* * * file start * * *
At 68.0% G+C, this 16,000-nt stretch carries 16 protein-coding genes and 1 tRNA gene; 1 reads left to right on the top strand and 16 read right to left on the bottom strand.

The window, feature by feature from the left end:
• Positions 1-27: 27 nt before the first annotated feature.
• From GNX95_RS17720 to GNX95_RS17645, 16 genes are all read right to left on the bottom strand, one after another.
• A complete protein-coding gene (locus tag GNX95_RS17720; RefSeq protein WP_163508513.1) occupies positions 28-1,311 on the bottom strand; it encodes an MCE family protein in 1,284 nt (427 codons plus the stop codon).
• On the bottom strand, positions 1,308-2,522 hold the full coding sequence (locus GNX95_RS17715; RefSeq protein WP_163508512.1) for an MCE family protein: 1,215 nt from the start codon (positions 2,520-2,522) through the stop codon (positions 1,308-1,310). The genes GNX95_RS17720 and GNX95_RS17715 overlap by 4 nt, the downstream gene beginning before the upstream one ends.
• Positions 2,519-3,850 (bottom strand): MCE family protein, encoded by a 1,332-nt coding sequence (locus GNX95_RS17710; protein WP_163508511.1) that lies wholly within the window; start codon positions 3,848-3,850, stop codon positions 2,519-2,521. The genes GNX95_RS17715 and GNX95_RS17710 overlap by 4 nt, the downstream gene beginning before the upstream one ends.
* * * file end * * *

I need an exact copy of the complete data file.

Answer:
At 68.0% G+C, this 16,000-nt stretch carries 16 protein-coding genes and 1 tRNA gene; 1 reads left to right on the top strand and 16 read right to left on the bottom strand.

The window, feature by feature from the left end:
• Positions 1-27: 27 nt before the first annotated feature.
• From GNX95_RS17720 to GNX95_RS17645, 16 genes are all read right to left on the bottom strand, one after another.
• A complete protein-coding gene (locus tag GNX95_RS17720; RefSeq protein WP_163508513.1) occupies positions 28-1,311 on the bottom strand; it encodes an MCE family protein in 1,284 nt (427 codons plus the stop codon).
• On the bottom strand, positions 1,308-2,522 hold the full coding sequence (locus GNX95_RS17715; RefSeq protein WP_163508512.1) for an MCE family protein: 1,215 nt from the start codon (positions 2,520-2,522) through the stop codon (positions 1,308-1,310). The genes GNX95_RS17720 and GNX95_RS17715 overlap by 4 nt, the downstream gene beginning before the upstream one ends.
• Positions 2,519-3,850 (bottom strand): MCE family protein, encoded by a 1,332-nt coding sequence (locus GNX95_RS17710; protein WP_163508511.1) that lies wholly within the window; start codon positions 3,848-3,850, stop codon positions 2,519-2,521. The genes GNX95_RS17715 and GNX95_RS17710 overlap by 4 nt, the downstream gene beginning before the upstream one ends.